New York school teachers and staff get deadline for vaccination warrant
This story was originally published by Chalkbeat, a nonprofit news organization covering public education. Subscribe to their newsletters here: ckbe.at/newsletters
New York City’s vaccination mandate for education department employees was suspended after a federal judge temporarily blocked it on Friday evening, officials said.
The requirement to receive at least one dose of the coronavirus vaccine was due to come into effect at close of business on Monday, with unvaccinated staff members banned from entering schools on Tuesday and facing unpaid leave. But a federal appeals court has granted an injunction that is expected to remain in place until a three-judge panel hears the case on Wednesday.
Administrators are bracing for a staff shortage as a significant minority of teachers, school safety officers and other staff have yet to receive the vaccine. At least 87% of teachers are vaccinated, according to city officials.
Rates are believed to be much lower for other essential school staff, however, and the principals union said some large schools have dozens of unvaccinated teachers. As of Friday, around 30,000 education department staff still had not provided proof that they had received their injection.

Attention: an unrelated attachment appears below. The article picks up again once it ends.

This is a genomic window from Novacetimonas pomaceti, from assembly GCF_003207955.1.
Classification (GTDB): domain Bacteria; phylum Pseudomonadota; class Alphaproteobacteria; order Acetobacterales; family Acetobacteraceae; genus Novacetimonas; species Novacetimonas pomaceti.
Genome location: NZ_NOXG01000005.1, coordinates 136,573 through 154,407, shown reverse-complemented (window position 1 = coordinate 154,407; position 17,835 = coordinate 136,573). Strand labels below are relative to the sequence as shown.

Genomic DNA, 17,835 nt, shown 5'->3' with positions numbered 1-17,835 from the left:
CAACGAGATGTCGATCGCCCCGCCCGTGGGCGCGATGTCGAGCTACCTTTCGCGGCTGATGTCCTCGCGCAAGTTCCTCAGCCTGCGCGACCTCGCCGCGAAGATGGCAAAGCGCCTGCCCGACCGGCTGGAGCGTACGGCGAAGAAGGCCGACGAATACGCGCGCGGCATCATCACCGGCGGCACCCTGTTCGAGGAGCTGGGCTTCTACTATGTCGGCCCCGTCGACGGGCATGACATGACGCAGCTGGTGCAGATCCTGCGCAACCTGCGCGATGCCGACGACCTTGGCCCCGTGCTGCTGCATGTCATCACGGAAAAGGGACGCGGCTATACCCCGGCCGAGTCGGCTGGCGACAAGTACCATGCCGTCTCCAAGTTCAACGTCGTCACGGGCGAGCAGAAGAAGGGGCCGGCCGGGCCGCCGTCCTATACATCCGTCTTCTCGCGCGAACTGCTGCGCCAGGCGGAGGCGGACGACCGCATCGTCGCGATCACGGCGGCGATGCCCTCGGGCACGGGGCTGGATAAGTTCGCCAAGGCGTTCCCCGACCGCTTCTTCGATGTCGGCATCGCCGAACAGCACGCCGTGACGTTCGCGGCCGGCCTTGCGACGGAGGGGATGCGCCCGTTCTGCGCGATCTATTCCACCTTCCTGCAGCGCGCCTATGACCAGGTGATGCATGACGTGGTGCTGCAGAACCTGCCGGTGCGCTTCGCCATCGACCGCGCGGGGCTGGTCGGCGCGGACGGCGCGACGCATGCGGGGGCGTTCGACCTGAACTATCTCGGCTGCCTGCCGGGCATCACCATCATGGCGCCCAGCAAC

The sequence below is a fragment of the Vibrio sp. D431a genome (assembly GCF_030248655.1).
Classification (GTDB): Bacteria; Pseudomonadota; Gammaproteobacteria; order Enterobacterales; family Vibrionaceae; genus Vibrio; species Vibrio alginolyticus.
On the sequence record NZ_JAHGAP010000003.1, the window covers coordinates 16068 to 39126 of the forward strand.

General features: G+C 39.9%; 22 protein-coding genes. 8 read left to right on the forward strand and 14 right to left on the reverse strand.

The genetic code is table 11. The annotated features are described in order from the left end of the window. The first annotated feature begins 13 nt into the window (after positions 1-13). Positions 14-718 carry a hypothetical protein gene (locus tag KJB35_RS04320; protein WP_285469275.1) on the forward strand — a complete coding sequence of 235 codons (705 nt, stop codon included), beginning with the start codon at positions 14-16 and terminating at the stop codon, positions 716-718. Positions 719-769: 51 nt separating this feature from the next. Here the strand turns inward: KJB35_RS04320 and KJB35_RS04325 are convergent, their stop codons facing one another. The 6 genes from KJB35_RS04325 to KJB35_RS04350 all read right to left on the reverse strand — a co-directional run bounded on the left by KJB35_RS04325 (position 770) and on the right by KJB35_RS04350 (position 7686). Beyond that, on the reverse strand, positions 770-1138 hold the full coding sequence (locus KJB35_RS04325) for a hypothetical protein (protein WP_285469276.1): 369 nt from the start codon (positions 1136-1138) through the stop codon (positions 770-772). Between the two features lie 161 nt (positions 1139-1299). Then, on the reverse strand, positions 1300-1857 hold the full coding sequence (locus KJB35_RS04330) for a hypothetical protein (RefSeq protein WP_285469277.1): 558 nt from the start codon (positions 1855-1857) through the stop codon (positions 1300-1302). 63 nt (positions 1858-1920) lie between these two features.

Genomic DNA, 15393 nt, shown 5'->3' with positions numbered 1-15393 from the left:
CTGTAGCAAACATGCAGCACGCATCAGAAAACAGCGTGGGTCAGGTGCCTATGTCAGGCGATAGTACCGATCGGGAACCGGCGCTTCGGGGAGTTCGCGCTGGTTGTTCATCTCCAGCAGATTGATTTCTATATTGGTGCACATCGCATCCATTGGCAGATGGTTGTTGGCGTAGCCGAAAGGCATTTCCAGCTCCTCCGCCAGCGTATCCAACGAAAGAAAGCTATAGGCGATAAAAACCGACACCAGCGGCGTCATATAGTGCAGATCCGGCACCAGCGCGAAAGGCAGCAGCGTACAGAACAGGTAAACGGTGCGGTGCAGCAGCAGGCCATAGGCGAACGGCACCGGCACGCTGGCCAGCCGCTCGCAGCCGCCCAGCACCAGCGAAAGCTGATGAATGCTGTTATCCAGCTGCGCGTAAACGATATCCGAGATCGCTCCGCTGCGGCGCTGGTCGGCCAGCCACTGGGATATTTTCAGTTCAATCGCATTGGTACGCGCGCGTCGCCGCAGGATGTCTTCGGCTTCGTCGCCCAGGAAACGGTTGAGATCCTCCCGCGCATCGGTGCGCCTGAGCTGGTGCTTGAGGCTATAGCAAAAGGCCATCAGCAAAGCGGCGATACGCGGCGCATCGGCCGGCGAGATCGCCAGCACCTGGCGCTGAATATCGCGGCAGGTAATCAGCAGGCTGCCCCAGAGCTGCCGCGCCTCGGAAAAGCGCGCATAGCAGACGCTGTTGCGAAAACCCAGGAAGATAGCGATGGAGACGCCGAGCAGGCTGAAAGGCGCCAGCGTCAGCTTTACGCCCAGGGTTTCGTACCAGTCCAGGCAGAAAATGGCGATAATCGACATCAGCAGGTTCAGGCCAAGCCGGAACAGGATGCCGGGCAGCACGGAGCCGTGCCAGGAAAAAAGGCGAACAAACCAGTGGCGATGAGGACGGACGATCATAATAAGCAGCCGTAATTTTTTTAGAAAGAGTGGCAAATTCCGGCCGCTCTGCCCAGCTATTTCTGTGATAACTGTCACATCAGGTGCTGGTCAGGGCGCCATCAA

Schools Chancellor Meisha Porter wrote to principals on Saturday morning that the education department is confident that the mandate will ultimately be upheld.
She reminded staff that the city’s vaccination or testing requirement is maintained, which calls on unvaccinated staff members to submit weekly negative coronavirus tests.
âWe are confident that our vaccine mandate will continue to be met; our students, school communities and colleagues deserve no less, âPorter wrote.
It’s time to have a “real plan”
The city’s immunization mandate faces challenges on several fronts. A coalition of unions in the city also filed a lawsuit to arrest him. The judge in that case blocked a temporary injunction against the requirement.
The teachers’ union also filed a labor complaint against the city, which ultimately led the education department to establish a process for educators to benefit from medical and religious exemptions, and accommodate people. suffering from health problems that could make going back to school dangerous.
United Teachers’ Federation president Michael Mulgrew said the Federal Court ruling “gives the city’s mayor and education ministry more time to develop a real plan to deal with the expected vacancies personnel that the mandate would create “.
The education department has alerted preschool and childcare providers who contract with the city that they still need to comply with the vaccination requirement before the initial deadline. However, there will not yet be any consequences for the programs.
“We will temporarily delay the application to attempt to start the application system-wide at the same time,” according to a notice sent to vendors.